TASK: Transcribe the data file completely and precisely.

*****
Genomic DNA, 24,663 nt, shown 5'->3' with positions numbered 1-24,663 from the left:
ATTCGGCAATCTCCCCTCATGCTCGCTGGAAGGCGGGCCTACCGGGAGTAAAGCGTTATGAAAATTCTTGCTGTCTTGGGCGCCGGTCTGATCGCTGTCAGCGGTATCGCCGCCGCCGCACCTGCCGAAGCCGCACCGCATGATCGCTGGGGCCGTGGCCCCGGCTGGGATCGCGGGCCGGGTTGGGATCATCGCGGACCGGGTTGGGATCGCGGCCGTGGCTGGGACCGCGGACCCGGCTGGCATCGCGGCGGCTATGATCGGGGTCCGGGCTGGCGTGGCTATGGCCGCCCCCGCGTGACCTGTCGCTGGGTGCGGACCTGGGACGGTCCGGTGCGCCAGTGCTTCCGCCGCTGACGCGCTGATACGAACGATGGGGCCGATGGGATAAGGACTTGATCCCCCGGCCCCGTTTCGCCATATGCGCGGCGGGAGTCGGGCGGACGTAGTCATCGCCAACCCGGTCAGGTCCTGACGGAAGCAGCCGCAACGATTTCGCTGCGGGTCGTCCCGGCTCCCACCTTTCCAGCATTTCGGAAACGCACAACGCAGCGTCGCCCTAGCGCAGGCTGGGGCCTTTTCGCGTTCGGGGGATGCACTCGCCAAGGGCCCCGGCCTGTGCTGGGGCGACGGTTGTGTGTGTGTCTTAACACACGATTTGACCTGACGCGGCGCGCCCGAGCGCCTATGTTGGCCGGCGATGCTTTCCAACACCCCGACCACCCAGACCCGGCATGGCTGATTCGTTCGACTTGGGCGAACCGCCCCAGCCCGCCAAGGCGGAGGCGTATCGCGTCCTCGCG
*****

Genomic DNA, 24,663 nt, shown 5'->3' with positions numbered 1-24,663 from the left:
ATTCGGCAATCTCCCCTCATGCTCGCTGGAAGGCGGGCCTACCGGGAGTAAAGCGTTATGAAAATTCTTGCTGTCTTGGGCGCCGGTCTGATCGCTGTCAGCGGTATCGCCGCCGCCGCACCTGCCGAAGCCGCACCGCATGATCGCTGGGGCCGTGGCCCCGGCTGGGATCGCGGGCCGGGTTGGGATCATCGCGGACCGGGTTGGGATCGCGGCCGTGGCTGGGACCGCGGACCCGGCTGGCATCGCGGCGGCTATGATCGGGGTCCGGGCTGGCGTGGCTATGGCCGCCCCCGCGTGACCTGTCGCTGGGTGCGGACCTGGGACGGTCCGGTGCGCCAGTGCTTCCGCCGCTGACGCGCTGATACGAACGATGGGGCCGATGGGATAAGGACTTGATCCCCCGGCCCCGTTTCGCCATATGCGCGGCGGGAGTCGGGCGGACGTAGTCATCGCCAACCCGGTCAGGTCCTGACGGAAGCAGCCGCAACGATTTCGCTGCGGGTCGTCCCGGCTCCCACCTTTCCAGCATTTCGGAAACGCACAACGCAGCGTCGCCCTAGCGCAGGCTGGGGCCTTTTCGCGTTCGGGGGATGCACTCGCCAAGGGCCCCGGCCTGTGCTGGGGCGACGGTTGTGTGTGTGTCTTAACACACGATTTGACCTGACGCGGCGCGCCCGAGCGCCTATGTTGGCCGGCGATGCTTTCCAACACCCCGACCACCCAGACCCGGCATGGCTGATTCGTTCGACTTGGGCGAACCGCCCCAGCCCGCCAAGGCGGAGGCGTATCGCGTCCTCGCG